by Emily Reuben There are some movies so famous that everyone knows their name. Star Wars. Blade Runner. Alien. Police Academy. Young Frankenstein. These films are easily recognizable due to their success, even if you haven’t seen them. Strangely these films all have something else in common other than fame: they all largely owe their success to Alan Ladd Jr. Heartland Film Festival is about appreciating movies, so what better movie to do so than with Laddie: The Man Behind the Movies, a celebratory look at one of film's most influential executives. "Who is Alan Ladd Jr.?" you may be asking, and this is a fair question. He isn’t an actor or director in the spotlight; instead he works behind the scenes helping to get movies made. He has worked as an agent, producer, president of Twentieth Century Fox, Chairman and CEO of Pathe Entertainment, and founder of the Ladd Company. Even more impressive, according to the film's official website, his filmography consists of 164 films, 150 Academy Award nominations, and 50 Academy Award wins. So basically Alan Ladd Jr. has had a major hand in the crafting movie masterpieces, but most people have never heard of him. He was not just a Hollywood mover and shaker; he was also a husband and father. Enter Alan Ladd’s daughter, Amanda Ladd Jones to remedy the issue with her film detailing the career and impact of her father, Laddie: The Man Behind the Movies. [embed]https://ksr-video.imgix.net/projects/903268/video-380252-h264_high.mp4[/embed] The film begins with Amanda interviewing San Diego Comic Con attendees asking who Alan Ladd Jr. is. Unsurprisingly, most attendees, even avid Star Wars fans, are unable to answer her question. This perfectly demonstrates her point: her father did had an almost incomprehensible impact on cinema, but he is hardly credited for his contribution. After this brief demonstration, the film goes into more detail about Amanda’s father. As the son of actor Alan Ladd, Alan Ladd Jr. (affectionately called "Laddie" for short) has never been a stranger to the film industry. In 1963 Laddie began his career as an agent working on behalf of big stars like Robert Redford, Judy Garland and others, later moving to London to produce films in 1969. After producing nine films, Laddie returned to America and was offered the position of Head of Creative Affairs at 20th Century Fox, which he accepted. It is during this time that Ladd helped director George Lucas get his vision for Star Wars off the ground. After studies were unimpressed with Lucas’ first film, American Graffiti, studios denied Lucas’ script for A New Hope. Luckily for all of us, Ladd saw great potential in George Lucas’ vision and funded the project. Even after the first internal screening of A New Hope, the studio executives thought the project would crash and burn, but Ladd continued to back the project. Now with his own reputation at stake, the pressure on both Ladd and Lucas for Star Wars to succeed was extremely high. Of course, Star Wars became the single most profitable film franchise of all time as well as a cultural landmark. In addition to George Lucas, another famed filmmaker that Laddie helped was Mel Brooks. While serving as the Head of Creative Affairs, Laddie decided that 20th Century Fox should pick up Brooks' film Young Frankenstein for distribution. Other members of Fox's executive structure were hesitant because of the lack of color in the film, but Laddie saw the potential in the film and more importantly in Brooks as an artist. [embed]https://ksr-video.imgix.net/assets/001/899/108/7390602790c1523341e26e31cd86f89b_h264_high.mp4[/embed] Eventually, Laddie became the president of Fox. During his tenure, films such as the infamous Alien were created. Alien director Ridley Scott also benefitted from Laddie’s input. Scott has initially envisioned Sigourney Weaver’s character as a male, but Ladd convinced him to make the protagonist a female. Considering that female leads, especially in action or horror films, were almost non-existent, this demonstrates Ladd’s dedication in including women on screen. Not only did he respect women enough to put them on screen, but he continued this inclusive attitude off-screen by giving women powerful roles such as producers. Despite his success, Laddie left Fox to start his own production company, The Ladd Company in 1979. The Ladd Company is responsible for such films as Blade Runner and Chariots of Fire. The Ladd Company would later go on to produce hits such as Braveheart and Thelma & Louise. Later in 1985 Ladd joined MGM/UA. Once again, he rose to the top ranks as Chairman and CEO of MGM Pathe Communications. Later, Ladd returned to The Ladd Company to work independently. While not celebrated by the masses, Ladd is widely respected within the film industry. Throughout the film various celebrities such as Ben Affleck, Mel Gibson, Morgan Freeman, and George Lucas praise Ladd for his work. For his accomplishments, Ladd was given a star on the Hollywood Walk of Fame. While Ladd’s work is fascinating, Amanda manages to brilliantly make the film a personal piece about acceptance. While her film undoubtedly celebrates her father, she does simultaneously criticize him for being too absorbed in his work throughout her childhood. This never comes off as disrespectful but the understandable perspective of a child longing for her father’s attention. Amanda spent her first 20 years wishing her father was around to be a father to her, but as she got older she realized how her father had done so much for his family. It is telling then, that as Laddie accepted the Academy Award for Braveheart he only gave thanks for one thing. https://youtu.be/Nfct6zqh4KI?t=193 Laddie: The Man Behind the Movies is an important glance at this very influential man. We own Laddie for so many great pieces of cinema, but Amanda’s film is the only real glimpse many of us have had of Alan Ladd Jr. Considering his importance, this is a crime. Thank you Alan Ladd Jr. for your work, and more importantly, thank you Amanda for sharing your father’s story with the world. You can follow the film on Twitter, Facebook, and the official website. Featured image from Variety Sources: IMDb, Laddie: The Man Behind the Movies, and laddiemovie.com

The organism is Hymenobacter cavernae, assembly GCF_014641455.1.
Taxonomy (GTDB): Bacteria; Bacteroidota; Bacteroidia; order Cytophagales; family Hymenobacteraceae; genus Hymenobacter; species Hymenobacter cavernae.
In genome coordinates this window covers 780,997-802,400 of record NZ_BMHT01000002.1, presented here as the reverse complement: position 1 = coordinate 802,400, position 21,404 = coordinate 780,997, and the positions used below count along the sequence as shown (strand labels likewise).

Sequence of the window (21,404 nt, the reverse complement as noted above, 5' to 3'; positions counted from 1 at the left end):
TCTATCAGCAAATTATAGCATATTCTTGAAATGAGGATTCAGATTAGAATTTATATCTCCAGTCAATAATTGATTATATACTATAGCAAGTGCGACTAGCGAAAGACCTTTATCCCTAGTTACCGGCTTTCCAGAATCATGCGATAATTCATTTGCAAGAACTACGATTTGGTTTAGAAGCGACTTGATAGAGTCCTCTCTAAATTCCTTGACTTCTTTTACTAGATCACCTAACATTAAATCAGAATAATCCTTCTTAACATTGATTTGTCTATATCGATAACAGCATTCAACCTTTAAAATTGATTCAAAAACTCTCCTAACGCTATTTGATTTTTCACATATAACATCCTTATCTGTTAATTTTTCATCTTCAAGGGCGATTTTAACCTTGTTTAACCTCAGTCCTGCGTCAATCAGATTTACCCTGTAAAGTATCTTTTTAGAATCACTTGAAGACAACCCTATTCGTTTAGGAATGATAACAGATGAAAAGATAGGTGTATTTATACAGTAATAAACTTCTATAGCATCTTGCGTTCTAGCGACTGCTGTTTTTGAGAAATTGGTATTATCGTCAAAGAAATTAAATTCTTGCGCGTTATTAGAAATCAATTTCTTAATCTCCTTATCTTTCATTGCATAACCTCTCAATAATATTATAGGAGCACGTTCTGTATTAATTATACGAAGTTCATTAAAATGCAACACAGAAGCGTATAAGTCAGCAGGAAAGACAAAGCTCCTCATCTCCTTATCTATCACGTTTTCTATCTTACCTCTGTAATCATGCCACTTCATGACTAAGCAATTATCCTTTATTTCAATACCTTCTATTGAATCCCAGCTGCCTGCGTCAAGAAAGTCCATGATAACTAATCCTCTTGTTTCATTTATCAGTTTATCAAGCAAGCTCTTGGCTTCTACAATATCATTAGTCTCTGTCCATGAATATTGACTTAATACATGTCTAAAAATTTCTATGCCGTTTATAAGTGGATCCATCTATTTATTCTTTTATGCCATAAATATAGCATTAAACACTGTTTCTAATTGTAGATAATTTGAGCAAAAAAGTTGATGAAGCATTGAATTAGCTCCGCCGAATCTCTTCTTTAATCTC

While a good portion of any film festival is comprised of new films being showcased for the first time, another privilege of attending these festivals lies in seeing older films with input from cast, crew, and interview subjects. Last weekend, Heartland Film Festival hosted a special screening of the director Steve James’ 2014 documentary Life Itself. Detailing the life of one of America’s most influential and prominent film critics, Roger Ebert, Life Itself is an emotionally impactful, beautifully crafted look at Roger’s career. For this special screening at Heartland Film Festival, Roger Ebert’s wife, Chaz Ebert attended and hosted a brief Q&A session after the viewing.